When searching for an Internet service provider you will frequently see estimated internet speeds along with various deals from various providers, but this information may not be clear for potential customers. Prospective clients will most likely have several questions including What does internet speed mean? How are speeds measured? What’s a good internet speed? We help explain what these numbers mean, what you should know about internet speeds, and what to expect from your Internet service provider.
Measuring internet speed essentially means how fast can the specific provider transfer data. Let’s say you are doing something on the Internet, this could be logging into Gmail and sending out an email, loading and watching a video on YouTube, or reading the latest Industry Insights from your favorite blog. The speed of the data being transferred is directly correlated to how fast your internet speed is.
Data transfer speeds are measured in Mbps or megabits per second. The speed of data transfer is measured in Mbps (Megabits per second) or Kbps (Kilobits per second). 1 Megabit is equivalent to 1000 Kilobits.
For an Internet connection to be considered, Broadband (our normal high-speed Internet connection), download speeds need to be a minimum of 768 Kilobits per second and upload speeds need to be a minimum of 200 Kilobits per second. There is a reason there is a significant difference between download speeds and upload speeds. Download speeds are noticeably faster because most users spend most of their time on the internet downloading and not uploading. Again, downloading is anything from researching information on a search engine or streaming a video online. Examples of uploading are anything from attaching a file to an email and sending it, uploading files to your Google Drive or other cloud storage, and uploading content to social media. Because users are mainly downloading data, high-speed Internet service providers have made their systems prioritize downloading over uploading.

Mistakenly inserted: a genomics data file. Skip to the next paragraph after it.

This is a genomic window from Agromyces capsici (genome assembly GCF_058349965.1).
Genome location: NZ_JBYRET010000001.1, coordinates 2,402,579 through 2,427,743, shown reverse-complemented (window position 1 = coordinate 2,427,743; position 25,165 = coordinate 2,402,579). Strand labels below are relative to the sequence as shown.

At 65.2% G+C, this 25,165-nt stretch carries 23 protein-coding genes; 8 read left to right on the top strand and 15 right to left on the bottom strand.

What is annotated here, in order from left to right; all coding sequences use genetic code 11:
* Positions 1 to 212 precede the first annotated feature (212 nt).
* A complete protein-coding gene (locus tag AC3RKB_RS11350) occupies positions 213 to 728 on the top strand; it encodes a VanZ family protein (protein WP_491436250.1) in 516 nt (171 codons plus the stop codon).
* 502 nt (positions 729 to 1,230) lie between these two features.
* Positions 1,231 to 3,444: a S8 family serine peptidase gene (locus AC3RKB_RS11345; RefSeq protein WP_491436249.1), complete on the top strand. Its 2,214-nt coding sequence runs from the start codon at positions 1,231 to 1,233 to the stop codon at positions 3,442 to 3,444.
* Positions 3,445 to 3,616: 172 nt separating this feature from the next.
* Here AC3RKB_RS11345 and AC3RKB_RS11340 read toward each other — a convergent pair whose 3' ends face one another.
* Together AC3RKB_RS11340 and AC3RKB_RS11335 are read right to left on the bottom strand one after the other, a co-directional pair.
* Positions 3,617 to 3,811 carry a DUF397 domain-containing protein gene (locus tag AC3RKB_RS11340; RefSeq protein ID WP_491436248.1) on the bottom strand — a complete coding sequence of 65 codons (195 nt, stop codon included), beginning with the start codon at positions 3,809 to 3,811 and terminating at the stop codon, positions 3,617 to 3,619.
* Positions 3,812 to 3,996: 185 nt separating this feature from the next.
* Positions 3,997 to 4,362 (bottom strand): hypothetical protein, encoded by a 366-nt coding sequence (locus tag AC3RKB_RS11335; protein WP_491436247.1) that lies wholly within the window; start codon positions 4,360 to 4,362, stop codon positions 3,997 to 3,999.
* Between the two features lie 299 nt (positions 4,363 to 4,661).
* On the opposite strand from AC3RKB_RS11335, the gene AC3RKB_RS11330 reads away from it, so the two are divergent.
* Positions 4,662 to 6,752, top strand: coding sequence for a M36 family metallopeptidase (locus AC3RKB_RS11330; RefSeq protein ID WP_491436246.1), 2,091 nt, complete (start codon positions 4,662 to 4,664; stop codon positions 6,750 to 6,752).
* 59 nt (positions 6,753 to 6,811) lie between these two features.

High-speed internet can be delivered to people all over the world through various access providers including cable operators, Internet Service Providers (ISPs), and telephone companies. Using multiple data channels can help with transferring large amounts of data between devices and the internet.
Various elements can positively or negatively affect the speed of your internet. These aspects include the time of day, the method you are using to access the Internet, where you are living, the location of the data you are downloading, and your Internet service provider.
Depending on the time of day, your Internet speed may fluctuate. If you are living in an apartment complex in a busy city like Los Angeles or New York, you may experience slower connectivity during certain times of the day. Users will most likely find their connectivity speeds noticeably faster in the early hours of the morning. This is because more people are sleeping, and fewer people are using the internet. As it gets later in the day, users will notice a drop in Internet speed especially as more people are getting home from school and work. Network congestion usually happens on weeknights between 7 pm to 11 pm. This is known as peak hours when more people are home.